I first I stumbled upon the grape Rkatsiteli years ago at a New York State wine fair in Watkins Glen. It was made by the mega Finger Lakes winery Dr. Konstantin Frank, and I loved it instantly. As for the grape, all I knew was that it came from eastern Europe, it was very old and that Dr. Frank was one of the only wineries around making wines from it. I carried Dr. Frank’s Rkatsiteli in my shop each year, while supplies lasted, and those who were courageous enough to take my word for it shared my enthusiasm.
Flash forward several years later, and along came Our Wine Rkatsiteli into my life. Now we’re not only in love but engaged. This is an Rkatsiteli of a different color, literally. While Dr. Frank’s is white, slightly fruity, fresh and crisp, Our Wine is a classic amber (orange) Georgian wine, and is savory, smoky, leafy, resiny, deep and full bodied. Night and day, as it were.
The wine is made as it has been since as far back as 8000 B.C. – so they’ve had time to work out the kinks. First and foremost the grapes are farmed biodynamically. While the American version is fermented in stainless steel, in Georgia it’s fermented in qvervri, or clay pots, similar to amphorae but without handles. The qvervri is lined with a thin layer of beeswax, and the grapes are put inside with skins, stems, seeds and all, crushed, and then sealed and buried in the ground. Combining all of the parts in fermentation gives the wine enough stability to make preservatives unnecessary. This is natural winemaking at its most natural. The grapes can remain in the qvervri for years, but the Our Wine is fermented for just six months, and then bottled without filtration.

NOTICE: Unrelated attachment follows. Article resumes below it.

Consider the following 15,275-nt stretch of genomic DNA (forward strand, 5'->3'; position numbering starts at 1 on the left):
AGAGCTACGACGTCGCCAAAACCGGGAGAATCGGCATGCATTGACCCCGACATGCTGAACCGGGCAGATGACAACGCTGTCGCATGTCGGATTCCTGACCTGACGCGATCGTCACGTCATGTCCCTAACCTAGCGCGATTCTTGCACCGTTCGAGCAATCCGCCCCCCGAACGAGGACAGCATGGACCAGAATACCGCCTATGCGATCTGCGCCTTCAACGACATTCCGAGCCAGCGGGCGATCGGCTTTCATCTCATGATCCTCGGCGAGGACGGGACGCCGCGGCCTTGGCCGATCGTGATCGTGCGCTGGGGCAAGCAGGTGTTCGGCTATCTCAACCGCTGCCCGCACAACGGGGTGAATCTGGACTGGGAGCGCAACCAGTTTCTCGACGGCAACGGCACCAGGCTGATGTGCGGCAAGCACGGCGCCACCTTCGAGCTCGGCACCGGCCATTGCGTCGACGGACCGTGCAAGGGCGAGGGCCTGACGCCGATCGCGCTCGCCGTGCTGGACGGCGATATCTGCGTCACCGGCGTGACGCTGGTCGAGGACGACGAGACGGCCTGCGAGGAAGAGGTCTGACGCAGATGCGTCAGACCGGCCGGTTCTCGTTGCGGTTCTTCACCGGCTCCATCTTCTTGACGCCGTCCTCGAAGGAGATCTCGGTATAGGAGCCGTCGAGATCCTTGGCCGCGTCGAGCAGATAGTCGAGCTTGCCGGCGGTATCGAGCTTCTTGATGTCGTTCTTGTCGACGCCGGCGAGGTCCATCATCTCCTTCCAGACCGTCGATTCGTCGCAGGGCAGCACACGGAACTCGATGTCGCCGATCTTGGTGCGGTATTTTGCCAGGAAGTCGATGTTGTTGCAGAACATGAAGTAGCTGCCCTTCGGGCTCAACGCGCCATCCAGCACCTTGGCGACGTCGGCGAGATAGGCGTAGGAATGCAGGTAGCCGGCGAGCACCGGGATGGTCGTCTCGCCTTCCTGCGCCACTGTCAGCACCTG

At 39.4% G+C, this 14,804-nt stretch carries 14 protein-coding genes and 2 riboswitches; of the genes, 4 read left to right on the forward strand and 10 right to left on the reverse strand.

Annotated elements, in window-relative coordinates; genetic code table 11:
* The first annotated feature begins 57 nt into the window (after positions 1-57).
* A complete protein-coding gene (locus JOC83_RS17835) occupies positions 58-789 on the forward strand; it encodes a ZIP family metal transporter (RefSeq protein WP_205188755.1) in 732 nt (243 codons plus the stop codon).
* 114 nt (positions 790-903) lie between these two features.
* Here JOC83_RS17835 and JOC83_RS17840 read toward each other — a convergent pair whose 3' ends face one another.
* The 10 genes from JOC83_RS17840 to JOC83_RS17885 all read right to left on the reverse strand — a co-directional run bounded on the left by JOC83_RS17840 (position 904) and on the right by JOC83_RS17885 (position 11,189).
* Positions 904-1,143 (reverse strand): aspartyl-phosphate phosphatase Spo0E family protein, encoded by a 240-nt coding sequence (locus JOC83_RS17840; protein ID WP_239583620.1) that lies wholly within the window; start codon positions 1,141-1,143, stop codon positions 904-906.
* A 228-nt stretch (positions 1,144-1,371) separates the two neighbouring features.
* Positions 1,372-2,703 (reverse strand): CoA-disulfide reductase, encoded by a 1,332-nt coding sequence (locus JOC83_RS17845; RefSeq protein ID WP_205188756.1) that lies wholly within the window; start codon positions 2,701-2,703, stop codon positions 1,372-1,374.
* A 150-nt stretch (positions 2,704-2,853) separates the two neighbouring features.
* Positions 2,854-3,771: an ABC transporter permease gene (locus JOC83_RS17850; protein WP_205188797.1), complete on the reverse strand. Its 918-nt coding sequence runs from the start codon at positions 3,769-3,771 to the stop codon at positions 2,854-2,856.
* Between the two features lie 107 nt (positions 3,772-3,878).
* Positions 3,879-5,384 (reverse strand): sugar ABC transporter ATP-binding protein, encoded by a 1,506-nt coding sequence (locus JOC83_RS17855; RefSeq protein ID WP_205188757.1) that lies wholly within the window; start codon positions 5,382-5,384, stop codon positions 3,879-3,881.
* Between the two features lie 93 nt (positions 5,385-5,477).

Our Home is made with 90% rkatsiteli, along with 10% mtsvane and khikhvi. If fruit-driven wines are your thing, forget you read this review. When I say savory, I mean savory. It has wonderful acidity, a long tannic finish, and is the perfect partner to creamy sauce-based dishes, fatty fish and hearty meat dishes like pork ribs. This wine makes the price cut at $20, so be brave, buy a bottle, and enjoy a taste of true antiquity. If you like this wine, there’s more where that came from. Pheasant’s Tears is another excellent Georgian winery, and the winemaker is an American (Jonathan Wurdman). His wines are superb. Only small quantities are made and imported, so grab them when you can.